Angela Knight, Nalini Singh, Virginia Kantra, Meljean Brook
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Bring these four authors together and it's sure to ignite a spark...
Angela Knight pairs a vampire warrior and his seductive captor in a battle against demonic predators.
Nalini Singh returns to the world of her Psy-Changeling series as a woman in lethal danger finds an unlikely protector—and lover.
Virginia Kantra continues the haunting tales of the Children of the Sea in her story of a wounded soldier rescued by an enigmatic young woman.
Meljean Brook launches a bold new steampunk series about a woman who strikes a provocative—and terrifying—bargain for freedom.
to violence, but she knew without a doubt that this man was a changeling, that he could turn into a leopard with a single thought—and that the leopard had no problem with the most brutal kind of justice. When she looked into his eyes, she saw rage . . . and the flickers of something that wasn’t quite human. “He can’t hurt me.” Somehow, she found herself trying to comfort him. “But he did.” An implacable statement. “And I’m going to sniff out the nest this little viper came from no matter what.”
thought.” Emmett told the others what the assassin had revealed. “Vincent stays out of sight by living in a mobile home—it’s a hover-truck, black, with constantly changing license plates. But it’s shiny, all tricked out. The bastard likes living in style.” “That’ll make it easier to spot him,” Lucas said. “We’ll start circulating the description. Someone will talk.” “He also said Vincent has a stockpile of weapons, so we need to be ready for what he might do when cornered.” The bastard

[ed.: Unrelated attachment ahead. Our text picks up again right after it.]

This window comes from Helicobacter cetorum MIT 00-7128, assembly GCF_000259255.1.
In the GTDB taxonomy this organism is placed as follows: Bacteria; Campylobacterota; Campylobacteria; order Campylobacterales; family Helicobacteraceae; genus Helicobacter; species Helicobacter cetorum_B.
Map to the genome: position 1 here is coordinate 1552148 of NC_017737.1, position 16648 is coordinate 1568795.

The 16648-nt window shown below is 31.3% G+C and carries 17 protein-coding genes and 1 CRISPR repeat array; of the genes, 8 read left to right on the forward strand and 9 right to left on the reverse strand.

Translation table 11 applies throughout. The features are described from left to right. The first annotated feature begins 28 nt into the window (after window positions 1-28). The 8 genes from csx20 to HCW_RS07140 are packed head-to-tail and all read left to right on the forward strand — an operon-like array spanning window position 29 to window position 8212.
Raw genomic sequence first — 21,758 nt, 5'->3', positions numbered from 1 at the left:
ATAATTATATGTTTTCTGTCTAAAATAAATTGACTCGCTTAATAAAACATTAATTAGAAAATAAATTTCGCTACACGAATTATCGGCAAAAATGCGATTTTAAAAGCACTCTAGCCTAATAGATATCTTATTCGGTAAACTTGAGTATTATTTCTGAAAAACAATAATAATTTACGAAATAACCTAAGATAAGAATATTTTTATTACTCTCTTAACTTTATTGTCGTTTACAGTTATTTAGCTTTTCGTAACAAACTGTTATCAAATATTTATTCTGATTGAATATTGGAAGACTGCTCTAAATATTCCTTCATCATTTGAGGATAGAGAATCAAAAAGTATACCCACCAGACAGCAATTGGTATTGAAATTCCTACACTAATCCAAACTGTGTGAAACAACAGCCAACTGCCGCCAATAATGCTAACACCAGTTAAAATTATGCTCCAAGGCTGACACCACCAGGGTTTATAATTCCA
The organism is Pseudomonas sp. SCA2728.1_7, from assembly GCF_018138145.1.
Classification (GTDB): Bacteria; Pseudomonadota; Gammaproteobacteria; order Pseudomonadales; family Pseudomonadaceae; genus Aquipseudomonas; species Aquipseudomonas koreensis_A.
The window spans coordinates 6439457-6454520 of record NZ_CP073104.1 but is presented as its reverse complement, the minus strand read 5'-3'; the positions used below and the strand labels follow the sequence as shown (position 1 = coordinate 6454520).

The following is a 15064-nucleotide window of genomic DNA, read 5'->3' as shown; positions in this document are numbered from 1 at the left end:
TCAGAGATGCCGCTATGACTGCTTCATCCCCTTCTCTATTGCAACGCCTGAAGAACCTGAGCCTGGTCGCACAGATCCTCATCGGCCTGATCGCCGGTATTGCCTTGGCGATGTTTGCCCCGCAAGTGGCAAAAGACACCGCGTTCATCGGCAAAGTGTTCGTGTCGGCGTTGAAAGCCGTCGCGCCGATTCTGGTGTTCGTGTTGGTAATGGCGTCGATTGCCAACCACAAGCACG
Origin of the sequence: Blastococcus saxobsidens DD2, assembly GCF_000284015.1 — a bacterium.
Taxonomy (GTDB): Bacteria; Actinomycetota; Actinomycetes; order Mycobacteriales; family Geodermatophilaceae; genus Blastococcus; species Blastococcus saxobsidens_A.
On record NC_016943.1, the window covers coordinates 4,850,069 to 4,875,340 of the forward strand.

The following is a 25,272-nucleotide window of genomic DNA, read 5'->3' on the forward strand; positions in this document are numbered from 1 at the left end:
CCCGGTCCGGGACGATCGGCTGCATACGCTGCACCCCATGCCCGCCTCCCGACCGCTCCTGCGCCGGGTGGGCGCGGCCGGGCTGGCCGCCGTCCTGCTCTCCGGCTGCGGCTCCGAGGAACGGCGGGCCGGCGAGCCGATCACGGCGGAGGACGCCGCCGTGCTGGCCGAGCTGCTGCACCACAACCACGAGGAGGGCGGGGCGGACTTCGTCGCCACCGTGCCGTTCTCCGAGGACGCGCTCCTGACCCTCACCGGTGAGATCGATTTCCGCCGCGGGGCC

constructed, ignoring her efforts to turn it in a new direction. Amaris gritted her teeth and kept trying. She was damned if they’d fall to the Varil after suffering so much, fighting so hard. But even as she strained to turn the magic, she knew she simply didn’t have enough power. Until strong fingers wrapped around her shoulders, and a new stream of magic joined that rolling down her arms. Raniero’s. The vampire joined his will to hers, reinforcing her magic, working to warp the spell into
bring him in. They curled around him like cats, bumping him with their whiskered heads, prodding him with their flippers, rolling him on to his back like an otter. They turned his white face to the clearing sky and bore him up, making a raft of their broad, sleek bodies to carry him toward shore. She smoothed the waves in their path to a grumble, a ripple, a flourish of foam. Her power was running out like water from a cup, leaving her emptied, her throat raw, her legs as heavy as wet sand. She
he’d let Mad Machen live afterward. “You’ve heard the wrong story, then. He didn’t hang me on the ship. He hung me over the side, low enough that my feet dragged through the water.” Ivy gaped. She’d have thought he was joking, just as he had about the crew drawing straws, but the evidence circled his neck. “Like bait?” When he nodded, she gasped, “Why?” His grin faded, and he studied her face. Moving closer, he turned with his back to the sea and his elbows on the rail, watching the men. His